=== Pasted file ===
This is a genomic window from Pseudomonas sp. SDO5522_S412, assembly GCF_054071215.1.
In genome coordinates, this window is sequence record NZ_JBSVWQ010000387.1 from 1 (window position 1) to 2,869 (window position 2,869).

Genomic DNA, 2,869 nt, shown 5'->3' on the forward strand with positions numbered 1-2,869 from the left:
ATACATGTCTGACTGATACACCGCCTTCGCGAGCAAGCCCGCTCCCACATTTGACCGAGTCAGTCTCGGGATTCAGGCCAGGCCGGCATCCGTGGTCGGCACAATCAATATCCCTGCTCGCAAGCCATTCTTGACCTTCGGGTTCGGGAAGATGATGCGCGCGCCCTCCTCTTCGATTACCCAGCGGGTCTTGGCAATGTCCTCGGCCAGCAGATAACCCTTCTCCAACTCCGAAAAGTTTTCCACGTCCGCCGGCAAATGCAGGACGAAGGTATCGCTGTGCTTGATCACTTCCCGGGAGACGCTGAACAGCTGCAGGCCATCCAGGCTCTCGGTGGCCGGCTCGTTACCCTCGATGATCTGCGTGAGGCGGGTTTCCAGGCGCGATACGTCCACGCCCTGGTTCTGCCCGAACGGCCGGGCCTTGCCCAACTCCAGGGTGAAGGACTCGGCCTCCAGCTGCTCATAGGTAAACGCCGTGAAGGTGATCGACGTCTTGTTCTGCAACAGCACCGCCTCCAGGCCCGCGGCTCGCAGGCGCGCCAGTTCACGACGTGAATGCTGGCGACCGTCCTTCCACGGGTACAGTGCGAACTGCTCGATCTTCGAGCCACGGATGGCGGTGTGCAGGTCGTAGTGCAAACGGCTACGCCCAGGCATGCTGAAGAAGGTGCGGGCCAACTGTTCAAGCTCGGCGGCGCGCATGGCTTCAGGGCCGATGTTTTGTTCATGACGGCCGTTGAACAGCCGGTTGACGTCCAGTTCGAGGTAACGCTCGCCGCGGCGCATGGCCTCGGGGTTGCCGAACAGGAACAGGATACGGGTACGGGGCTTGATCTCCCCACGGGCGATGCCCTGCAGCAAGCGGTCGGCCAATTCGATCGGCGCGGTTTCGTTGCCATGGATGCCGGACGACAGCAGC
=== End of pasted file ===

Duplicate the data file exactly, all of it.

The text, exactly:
This is a genomic window from Pseudomonas sp. SDO5522_S412, assembly GCF_054071215.1.
In genome coordinates, this window is sequence record NZ_JBSVWQ010000387.1 from 1 (window position 1) to 2,869 (window position 2,869).

Genomic DNA, 2,869 nt, shown 5'->3' on the forward strand with positions numbered 1-2,869 from the left:
ATACATGTCTGACTGATACACCGCCTTCGCGAGCAAGCCCGCTCCCACATTTGACCGAGTCAGTCTCGGGATTCAGGCCAGGCCGGCATCCGTGGTCGGCACAATCAATATCCCTGCTCGCAAGCCATTCTTGACCTTCGGGTTCGGGAAGATGATGCGCGCGCCCTCCTCTTCGATTACCCAGCGGGTCTTGGCAATGTCCTCGGCCAGCAGATAACCCTTCTCCAACTCCGAAAAGTTTTCCACGTCCGCCGGCAAATGCAGGACGAAGGTATCGCTGTGCTTGATCACTTCCCGGGAGACGCTGAACAGCTGCAGGCCATCCAGGCTCTCGGTGGCCGGCTCGTTACCCTCGATGATCTGCGTGAGGCGGGTTTCCAGGCGCGATACGTCCACGCCCTGGTTCTGCCCGAACGGCCGGGCCTTGCCCAACTCCAGGGTGAAGGACTCGGCCTCCAGCTGCTCATAGGTAAACGCCGTGAAGGTGATCGACGTCTTGTTCTGCAACAGCACCGCCTCCAGGCCCGCGGCTCGCAGGCGCGCCAGTTCACGACGTGAATGCTGGCGACCGTCCTTCCACGGGTACAGTGCGAACTGCTCGATCTTCGAGCCACGGATGGCGGTGTGCAGGTCGTAGTGCAAACGGCTACGCCCAGGCATGCTGAAGAAGGTGCGGGCCAACTGTTCAAGCTCGGCGGCGCGCATGGCTTCAGGGCCGATGTTTTGTTCATGACGGCCGTTGAACAGCCGGTTGACGTCCAGTTCGAGGTAACGCTCGCCGCGGCGCATGGCCTCGGGGTTGCCGAACAGGAACAGGATACGGGTACGGGGCTTGATCTCCCCACGGGCGATGCCCTGCAGCAAGCGGTCGGCCAATTCGATCGGCGCGGTTTCGTTGCCATGGATGCCGGACGACAGCAGC